"Mr. Elliott said to me, 'Don, I'll let you cry for 5 minutes,' " Paige said during a phone conversation while he was vacationing in Durango, Colo. "Then he told me that if this is the worst thing that happens to you in your life, you'll lead a wonderful life."
More than 60 countries joined the United States, most notably China. Some of the countries that went to Moscow marched under the Olympic flag rather than their national colors, to show some protest against the Soviet invasion. And those countries' winning athletes were saluted by the Olympic hymn rather than their national anthem when they were on the medal podium.
Paige, a native of Baldwinsville, N.Y., was one of the best middle- distance runners in the world at the time, even though he was still a senior at Villanova. He was the NCAA champion at both the 800 and 1,500 meters in 1979.
Thirty years later, he still has no ill feelings toward anyone, or any country.
"I wrote an article for the school newspaper and the [Associated Press] picked it up," Paige, now 53, recalled. "Some of my teammates were angry, but I was of the mind that [Carter] was right. I joked that I became a Republican for that one year.
"And look at it now. Look who's invaded Afghanistan now."
There would be no Olympic Games for American athletes, but there would still be an Olympic Trials for track and field athletes, and a hastily arranged "Liberty Bell Classic" that would be held at Franklin Field and would be open to athletes from boycotting countries.
Some track athletes boycotted the Olympic Trials, which four-time discus gold medalist Al Oerter referred to as "a wonderful meet, but a meet for its own sake, nothing more."
"A lot of people felt just the opposite," Paige said. "There were some who didn't go to the Olympic Trials, but to me it was an honor to be a part of the U.S. Olympic team."
Meanwhile, the Olympics went on in Moscow, without Americans, Chinese, Canadians, Germans, etc. But it did have the top two names in the track world at that time, English middle-distance runners Sebastian Coe and Steve Ovett.
Ovett was the world's best in the 1,500, Coe No. 1 at 800. Somehow they got confused, with each one winning the other's specialty in Moscow. After sitting out the Olympics, Paige had headed for the European circuit, as the best American runners do each summer. But he still was looking for a showdown with Coe.
"There was a lot of planning that went into that," Paige said. "I remember one morning in January, the phone rings in the hall of my dorm at Villanova, and it's for me, and it's Marty Liquori.
"The weather's awful, cold, slushy, and Marty tells me how Sebastian Coe is in Spain and training in perfect weather. That was his way of getting me not to miss my training.
"I'm thinking, 'That SOB.' I got dressed, got soaking wet, but I got in my training. [Liqouri] knew I had to get in my work, even while Coe was doing it in Spain."
Finally, a meet was chosen for a Paige-Coe race, in Via Reggio in Italy, a small meet that was held right after a major race in Zurich, Switzerland, where Paige had won the 800 and Coe the 1,500.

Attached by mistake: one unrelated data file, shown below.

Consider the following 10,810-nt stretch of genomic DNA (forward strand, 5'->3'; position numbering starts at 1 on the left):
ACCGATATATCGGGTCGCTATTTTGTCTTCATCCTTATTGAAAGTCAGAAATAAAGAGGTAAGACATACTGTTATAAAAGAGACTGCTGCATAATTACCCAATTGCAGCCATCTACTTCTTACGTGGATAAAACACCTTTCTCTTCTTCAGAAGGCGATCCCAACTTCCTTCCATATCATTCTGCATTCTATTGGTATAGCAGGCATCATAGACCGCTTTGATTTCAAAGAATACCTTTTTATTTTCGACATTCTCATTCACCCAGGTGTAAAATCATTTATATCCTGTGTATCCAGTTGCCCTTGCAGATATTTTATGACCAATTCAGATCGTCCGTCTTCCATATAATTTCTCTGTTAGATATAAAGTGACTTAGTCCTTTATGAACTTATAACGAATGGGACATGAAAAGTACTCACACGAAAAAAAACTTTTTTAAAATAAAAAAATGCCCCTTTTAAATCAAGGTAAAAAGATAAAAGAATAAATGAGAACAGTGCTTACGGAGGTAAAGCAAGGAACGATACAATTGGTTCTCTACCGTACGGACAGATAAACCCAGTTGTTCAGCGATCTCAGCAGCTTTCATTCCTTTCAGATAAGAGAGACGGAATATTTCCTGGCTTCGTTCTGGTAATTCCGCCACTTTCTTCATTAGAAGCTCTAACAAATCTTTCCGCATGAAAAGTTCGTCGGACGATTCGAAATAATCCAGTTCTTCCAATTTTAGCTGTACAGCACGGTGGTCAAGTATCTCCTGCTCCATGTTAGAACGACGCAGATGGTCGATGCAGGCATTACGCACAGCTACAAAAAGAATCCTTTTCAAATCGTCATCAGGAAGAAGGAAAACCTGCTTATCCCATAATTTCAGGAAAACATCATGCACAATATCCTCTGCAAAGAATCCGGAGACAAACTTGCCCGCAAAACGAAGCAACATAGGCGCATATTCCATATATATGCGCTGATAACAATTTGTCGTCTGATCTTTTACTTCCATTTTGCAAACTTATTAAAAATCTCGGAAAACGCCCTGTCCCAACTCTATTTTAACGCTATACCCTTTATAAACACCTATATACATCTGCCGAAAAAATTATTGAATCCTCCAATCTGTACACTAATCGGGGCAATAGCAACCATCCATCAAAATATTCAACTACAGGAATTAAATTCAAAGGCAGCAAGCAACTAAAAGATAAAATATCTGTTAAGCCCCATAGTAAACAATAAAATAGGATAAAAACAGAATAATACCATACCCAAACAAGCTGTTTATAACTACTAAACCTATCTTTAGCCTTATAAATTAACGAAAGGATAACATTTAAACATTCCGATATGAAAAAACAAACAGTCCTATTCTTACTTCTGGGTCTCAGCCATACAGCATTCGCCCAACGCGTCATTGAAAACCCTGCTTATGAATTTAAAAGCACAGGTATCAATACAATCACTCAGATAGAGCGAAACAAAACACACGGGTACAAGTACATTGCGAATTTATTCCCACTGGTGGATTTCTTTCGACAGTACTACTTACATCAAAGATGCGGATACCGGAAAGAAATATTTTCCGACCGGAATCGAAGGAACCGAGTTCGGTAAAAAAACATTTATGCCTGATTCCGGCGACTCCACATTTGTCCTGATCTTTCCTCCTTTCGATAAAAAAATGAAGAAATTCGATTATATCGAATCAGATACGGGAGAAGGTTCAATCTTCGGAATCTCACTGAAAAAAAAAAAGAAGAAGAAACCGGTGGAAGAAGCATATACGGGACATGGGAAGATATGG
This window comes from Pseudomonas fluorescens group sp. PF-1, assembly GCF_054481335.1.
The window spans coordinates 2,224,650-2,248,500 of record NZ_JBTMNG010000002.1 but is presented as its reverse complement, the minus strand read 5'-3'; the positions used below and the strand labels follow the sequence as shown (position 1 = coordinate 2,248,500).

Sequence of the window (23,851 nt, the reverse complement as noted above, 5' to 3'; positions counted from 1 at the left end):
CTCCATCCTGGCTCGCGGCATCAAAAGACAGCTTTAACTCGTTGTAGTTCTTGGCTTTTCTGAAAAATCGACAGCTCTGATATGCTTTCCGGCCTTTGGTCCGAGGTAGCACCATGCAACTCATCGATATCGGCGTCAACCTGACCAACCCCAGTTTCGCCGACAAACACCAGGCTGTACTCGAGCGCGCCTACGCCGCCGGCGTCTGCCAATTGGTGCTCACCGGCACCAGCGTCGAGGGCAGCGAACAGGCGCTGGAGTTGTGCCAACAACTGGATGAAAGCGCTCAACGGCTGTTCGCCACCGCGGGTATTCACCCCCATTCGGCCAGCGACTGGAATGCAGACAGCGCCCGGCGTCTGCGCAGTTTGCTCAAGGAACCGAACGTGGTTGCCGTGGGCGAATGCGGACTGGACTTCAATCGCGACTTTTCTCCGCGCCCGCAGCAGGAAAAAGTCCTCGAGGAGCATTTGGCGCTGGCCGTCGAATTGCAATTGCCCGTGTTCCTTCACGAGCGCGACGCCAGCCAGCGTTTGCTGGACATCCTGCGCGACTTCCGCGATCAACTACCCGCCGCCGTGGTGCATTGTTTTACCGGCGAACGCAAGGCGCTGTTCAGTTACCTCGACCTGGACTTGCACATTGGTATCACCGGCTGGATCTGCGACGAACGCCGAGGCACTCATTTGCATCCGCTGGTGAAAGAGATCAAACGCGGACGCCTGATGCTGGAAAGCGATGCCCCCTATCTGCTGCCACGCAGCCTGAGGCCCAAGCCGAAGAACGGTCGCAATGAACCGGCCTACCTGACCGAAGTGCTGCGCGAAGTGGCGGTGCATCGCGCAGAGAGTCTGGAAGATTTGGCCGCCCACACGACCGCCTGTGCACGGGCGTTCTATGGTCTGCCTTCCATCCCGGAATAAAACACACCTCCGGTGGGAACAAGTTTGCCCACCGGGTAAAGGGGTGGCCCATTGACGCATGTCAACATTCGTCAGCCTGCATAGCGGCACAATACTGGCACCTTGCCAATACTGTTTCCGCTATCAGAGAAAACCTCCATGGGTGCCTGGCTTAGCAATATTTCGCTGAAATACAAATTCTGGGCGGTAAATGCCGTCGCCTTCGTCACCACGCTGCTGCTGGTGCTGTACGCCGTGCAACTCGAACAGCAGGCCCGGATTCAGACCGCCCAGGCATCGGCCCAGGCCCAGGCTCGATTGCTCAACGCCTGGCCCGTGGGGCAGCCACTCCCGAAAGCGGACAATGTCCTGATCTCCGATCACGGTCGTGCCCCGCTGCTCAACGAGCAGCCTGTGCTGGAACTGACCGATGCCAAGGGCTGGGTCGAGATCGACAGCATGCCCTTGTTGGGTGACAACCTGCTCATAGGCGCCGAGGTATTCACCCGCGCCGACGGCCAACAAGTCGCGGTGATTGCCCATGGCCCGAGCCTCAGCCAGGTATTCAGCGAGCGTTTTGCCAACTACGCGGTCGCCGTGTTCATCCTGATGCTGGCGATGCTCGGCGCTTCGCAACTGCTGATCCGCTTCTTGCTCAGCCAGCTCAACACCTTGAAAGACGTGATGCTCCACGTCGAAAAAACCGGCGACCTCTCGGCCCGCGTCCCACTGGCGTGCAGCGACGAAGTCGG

"Peter Coe, who was Sebastian's father and trainer, didn't want his son to race me," Paige recalled. "I'm in a meeting for an hour or so, listening to this, and all I want is to get out and train.
"Finally, I tell Mr. [Renato] Dionisi, the meet director, that all I want to do is run. I said, 'I'm going to be at the starting line, and if you don't want me there, have security escort me out.'
"I walked out and went back to my hotel, thinking I'm going to show up at the starting line and see what happens. So when the race is called, I walk to the line . . . and no one's coming to get me. We line up and the gun goes off."
Elliott had given Paige simple advice for the race: If he never gets in front of you, he can't beat you.
Paige can still give a step-by-step of the race, 30 years later:
"I was third or fourth at 400, Coe was in second behind a rabbit [pacesetter], which they always have at meets in Europe. I remembered what Mr. Elliott had said about him never getting in front of me.
"At the bell lap I'm in front of Sebastian, I'm in second place. The rabbit usually steps off the track at 600 meters, but this guy gets off 100 meters too soon. There's 300 meters to go, and I don't know if I was ever in the lead in any race at that point because I was a kicker.
"At 200 meters, Sebastian Coe jumps. I'm amazed at how fast he is. He's a half-step in front of me, but I don't want him to get too far in front.
"We're stride-for-stride. With 50 meters to go we're dead even. I'm thinking we're gonna tie. We both lean at the tape, he pats me on the back, I pat him on the back. I look over at my teammates and give them the thumbs-up. I knew I won, and Sebastian knew he lost."
Paige won by .03 seconds, and at the end of the year was ranked No. 1 in the world at 800 meters by Track & Field News.
"I was No. 1 in the world, but Sebastian Coe was a better half-miler than me," Paige said. "I just beat him that day."
So did he take that victory for his Olympic moment?
"No," Paige said. "There's only one Olympics. That was just a great competition that I was fortunate to win."
Paige now heads the Paige Design Group in Bahama, N.C., which plans and designs track and field facilities. Coe became a member of Parliament, and is now chairman of the London 2012 Olympic committee.
Earlier this year, Paige told Track & Field News what he felt about the boycott. In part:
"Hindsight is a wonderful thing in this world, and [Carter] had to make a tough decision which I'm sure crushed him when he had to make a stand worldwide . . . There will always be politics in sports, and I believe Jimmy Carter made the best decision he could at the time . . . I still say maybe because Don Paige did not go to the Olympics, maybe I spared one life in Afghanistan. And if I did, I sleep really well at night because of that. It makes me feel good and proud."